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Save the Children deploys health workers to Samoa   


Save the Children, 6th December 2019

A team of midwives and a doctor from Save the Children’s Emergency Health Unit are set to arrive in Samoa on Sunday to support the government's response to the measles outbreak. 



The outbreak has infected 4,357 people, mostly children, since the beginning of October.

At least 63 people have died from measles-related complications, including 55 children under the age of five.[1]

As many as one in every 20 children with measles gets pneumonia, the biggest infectious killer of young children globally and the most common cause of death from measles.

Dr Louisa Baxter, who is leading Save the Children’s medical team deployed to the response, said:

“The situation in Samoa is very serious. There are many critically unwell children in hospital and more are being admitted every day. Routine services such as care to pregnant women have been interrupted leaving them without the support they need at a crucial time.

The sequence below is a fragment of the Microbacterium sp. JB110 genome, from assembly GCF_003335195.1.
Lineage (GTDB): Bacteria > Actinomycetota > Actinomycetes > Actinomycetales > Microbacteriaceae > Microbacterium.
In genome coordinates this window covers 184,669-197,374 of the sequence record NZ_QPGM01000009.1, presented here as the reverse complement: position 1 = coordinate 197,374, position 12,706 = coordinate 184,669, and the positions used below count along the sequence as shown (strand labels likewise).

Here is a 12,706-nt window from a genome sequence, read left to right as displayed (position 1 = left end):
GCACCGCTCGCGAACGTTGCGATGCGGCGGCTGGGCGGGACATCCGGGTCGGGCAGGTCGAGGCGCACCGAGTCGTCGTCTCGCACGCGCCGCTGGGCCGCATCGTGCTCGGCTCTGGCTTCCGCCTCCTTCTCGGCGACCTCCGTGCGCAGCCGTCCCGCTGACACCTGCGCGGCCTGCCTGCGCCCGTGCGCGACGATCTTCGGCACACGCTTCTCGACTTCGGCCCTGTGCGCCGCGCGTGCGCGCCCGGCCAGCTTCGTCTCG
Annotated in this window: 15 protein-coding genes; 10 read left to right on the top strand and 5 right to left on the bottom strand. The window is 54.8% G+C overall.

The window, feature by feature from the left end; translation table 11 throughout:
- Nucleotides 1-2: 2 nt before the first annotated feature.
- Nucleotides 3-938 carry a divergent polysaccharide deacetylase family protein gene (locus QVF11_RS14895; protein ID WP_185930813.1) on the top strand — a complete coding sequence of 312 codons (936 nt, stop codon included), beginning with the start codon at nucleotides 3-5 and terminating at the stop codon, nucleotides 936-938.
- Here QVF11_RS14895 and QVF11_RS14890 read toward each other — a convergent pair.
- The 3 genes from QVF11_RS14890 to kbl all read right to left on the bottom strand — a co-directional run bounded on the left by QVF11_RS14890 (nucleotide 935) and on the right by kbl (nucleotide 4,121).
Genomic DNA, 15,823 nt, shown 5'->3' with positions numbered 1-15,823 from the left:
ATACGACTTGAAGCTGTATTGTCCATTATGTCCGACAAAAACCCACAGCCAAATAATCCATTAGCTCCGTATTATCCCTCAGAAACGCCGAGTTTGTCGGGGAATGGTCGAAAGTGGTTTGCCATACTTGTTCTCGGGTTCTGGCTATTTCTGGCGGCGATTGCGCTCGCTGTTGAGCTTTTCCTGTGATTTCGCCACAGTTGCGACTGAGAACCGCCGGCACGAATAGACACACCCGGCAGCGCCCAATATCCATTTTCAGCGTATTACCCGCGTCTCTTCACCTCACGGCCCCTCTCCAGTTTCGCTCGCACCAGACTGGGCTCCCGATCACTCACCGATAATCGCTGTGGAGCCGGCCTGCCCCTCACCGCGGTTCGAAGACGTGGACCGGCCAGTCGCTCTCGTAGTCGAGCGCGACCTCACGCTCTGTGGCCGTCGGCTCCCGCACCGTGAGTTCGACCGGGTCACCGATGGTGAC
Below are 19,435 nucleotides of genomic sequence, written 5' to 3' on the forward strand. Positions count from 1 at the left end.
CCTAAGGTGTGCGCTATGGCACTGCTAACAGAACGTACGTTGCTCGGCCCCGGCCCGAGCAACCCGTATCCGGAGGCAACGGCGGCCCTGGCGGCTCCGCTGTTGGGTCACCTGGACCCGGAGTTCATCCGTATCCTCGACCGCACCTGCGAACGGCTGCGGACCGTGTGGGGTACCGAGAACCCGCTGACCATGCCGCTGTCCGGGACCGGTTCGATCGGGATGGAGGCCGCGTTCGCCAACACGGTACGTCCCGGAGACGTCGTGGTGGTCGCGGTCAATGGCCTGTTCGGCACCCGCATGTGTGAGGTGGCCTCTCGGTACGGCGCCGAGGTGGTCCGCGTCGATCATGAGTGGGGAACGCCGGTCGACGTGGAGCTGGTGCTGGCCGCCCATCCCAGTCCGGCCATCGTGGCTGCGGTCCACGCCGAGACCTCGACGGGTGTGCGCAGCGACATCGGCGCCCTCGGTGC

“Save the Children’s team of clinical staff will work in the main hospital in Samoa to support the healthcare of women and small children. We are supporting Samoan Ministry of Health staff who have been fighting this outbreak tirelessly for months and other emergency medical teams from across the world who are responding.

"We are extremely concerned because of the potentially lethal implications measles has for young children in particular.”

Save the Children’s response team is part of the organisation’s Emergency Health Unit and will be deployed to Samoa, where they will carry out a needs assessment and offer support to the Ministry of Health.

Our team offer pre- and post-natal care for women experiencing complications related to measles. 


For more information or interviews with spokespeople, please contact media@savethechildren.org.uk or +44 (0)20 7012 6841 / +44 (0)7831 650409 (out of hours)

[1] Samoa’s Ministry of Health, December 2019

[2] World Health Organization: https://www.who.int/vaccine_safety/initiative/detection/immunization_misconceptions/en/index2.html






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